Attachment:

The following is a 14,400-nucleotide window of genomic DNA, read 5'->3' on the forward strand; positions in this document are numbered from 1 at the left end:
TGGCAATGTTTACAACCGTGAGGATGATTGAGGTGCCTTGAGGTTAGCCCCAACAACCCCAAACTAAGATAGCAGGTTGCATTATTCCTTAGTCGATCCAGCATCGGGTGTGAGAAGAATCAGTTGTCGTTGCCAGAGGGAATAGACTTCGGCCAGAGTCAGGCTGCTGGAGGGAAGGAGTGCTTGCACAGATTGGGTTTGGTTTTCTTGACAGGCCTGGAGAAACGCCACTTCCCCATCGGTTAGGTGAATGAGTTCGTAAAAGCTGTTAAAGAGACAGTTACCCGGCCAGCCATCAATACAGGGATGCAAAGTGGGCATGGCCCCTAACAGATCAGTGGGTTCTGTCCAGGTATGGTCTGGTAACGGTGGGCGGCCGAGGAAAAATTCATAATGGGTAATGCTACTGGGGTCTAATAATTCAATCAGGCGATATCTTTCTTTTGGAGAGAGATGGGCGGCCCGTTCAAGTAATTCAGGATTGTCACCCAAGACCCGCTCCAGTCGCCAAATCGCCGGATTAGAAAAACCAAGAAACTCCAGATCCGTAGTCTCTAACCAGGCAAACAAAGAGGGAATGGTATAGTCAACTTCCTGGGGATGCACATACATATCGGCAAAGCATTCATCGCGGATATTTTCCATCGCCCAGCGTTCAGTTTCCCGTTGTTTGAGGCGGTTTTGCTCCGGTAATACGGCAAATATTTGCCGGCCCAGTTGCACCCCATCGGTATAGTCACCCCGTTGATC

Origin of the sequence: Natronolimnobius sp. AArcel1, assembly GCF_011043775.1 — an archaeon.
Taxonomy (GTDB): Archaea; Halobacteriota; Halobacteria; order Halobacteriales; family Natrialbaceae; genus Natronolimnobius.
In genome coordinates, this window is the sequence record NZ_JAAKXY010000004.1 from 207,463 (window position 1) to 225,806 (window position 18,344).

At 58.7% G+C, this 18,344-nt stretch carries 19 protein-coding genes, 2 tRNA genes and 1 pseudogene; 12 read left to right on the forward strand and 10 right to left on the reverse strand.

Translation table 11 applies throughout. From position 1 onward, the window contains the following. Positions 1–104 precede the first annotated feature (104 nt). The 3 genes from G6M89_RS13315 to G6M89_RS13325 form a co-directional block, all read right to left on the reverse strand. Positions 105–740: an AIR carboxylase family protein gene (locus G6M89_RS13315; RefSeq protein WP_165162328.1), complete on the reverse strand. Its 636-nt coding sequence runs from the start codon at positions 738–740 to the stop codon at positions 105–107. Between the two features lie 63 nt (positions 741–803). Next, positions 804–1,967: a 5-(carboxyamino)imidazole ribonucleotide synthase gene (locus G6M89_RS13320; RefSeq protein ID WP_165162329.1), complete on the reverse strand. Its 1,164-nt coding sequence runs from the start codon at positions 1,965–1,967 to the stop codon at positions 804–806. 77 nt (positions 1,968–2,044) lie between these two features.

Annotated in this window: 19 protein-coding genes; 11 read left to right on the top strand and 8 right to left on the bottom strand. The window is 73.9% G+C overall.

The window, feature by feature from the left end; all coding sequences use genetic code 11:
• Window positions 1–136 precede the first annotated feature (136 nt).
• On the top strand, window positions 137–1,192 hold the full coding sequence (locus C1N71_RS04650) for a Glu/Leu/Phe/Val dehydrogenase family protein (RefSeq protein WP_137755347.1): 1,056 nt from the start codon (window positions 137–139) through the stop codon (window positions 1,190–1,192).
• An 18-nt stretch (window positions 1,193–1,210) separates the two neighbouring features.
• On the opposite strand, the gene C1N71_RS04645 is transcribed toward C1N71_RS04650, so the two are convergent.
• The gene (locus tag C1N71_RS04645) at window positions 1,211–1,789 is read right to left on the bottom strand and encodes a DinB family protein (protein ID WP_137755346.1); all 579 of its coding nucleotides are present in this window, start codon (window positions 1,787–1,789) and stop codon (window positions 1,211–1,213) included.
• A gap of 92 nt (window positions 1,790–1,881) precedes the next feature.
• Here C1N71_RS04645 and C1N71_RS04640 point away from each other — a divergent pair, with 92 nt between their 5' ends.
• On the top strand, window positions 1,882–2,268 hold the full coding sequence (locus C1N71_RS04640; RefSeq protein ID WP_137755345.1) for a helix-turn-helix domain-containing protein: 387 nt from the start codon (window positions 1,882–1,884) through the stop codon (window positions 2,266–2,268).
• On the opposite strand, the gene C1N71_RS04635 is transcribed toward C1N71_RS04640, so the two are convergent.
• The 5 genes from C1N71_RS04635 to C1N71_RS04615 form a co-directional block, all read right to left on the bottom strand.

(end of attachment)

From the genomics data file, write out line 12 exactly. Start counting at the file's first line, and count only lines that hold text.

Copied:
• An 18-nt stretch (window positions 1,193–1,210) separates the two neighbouring features.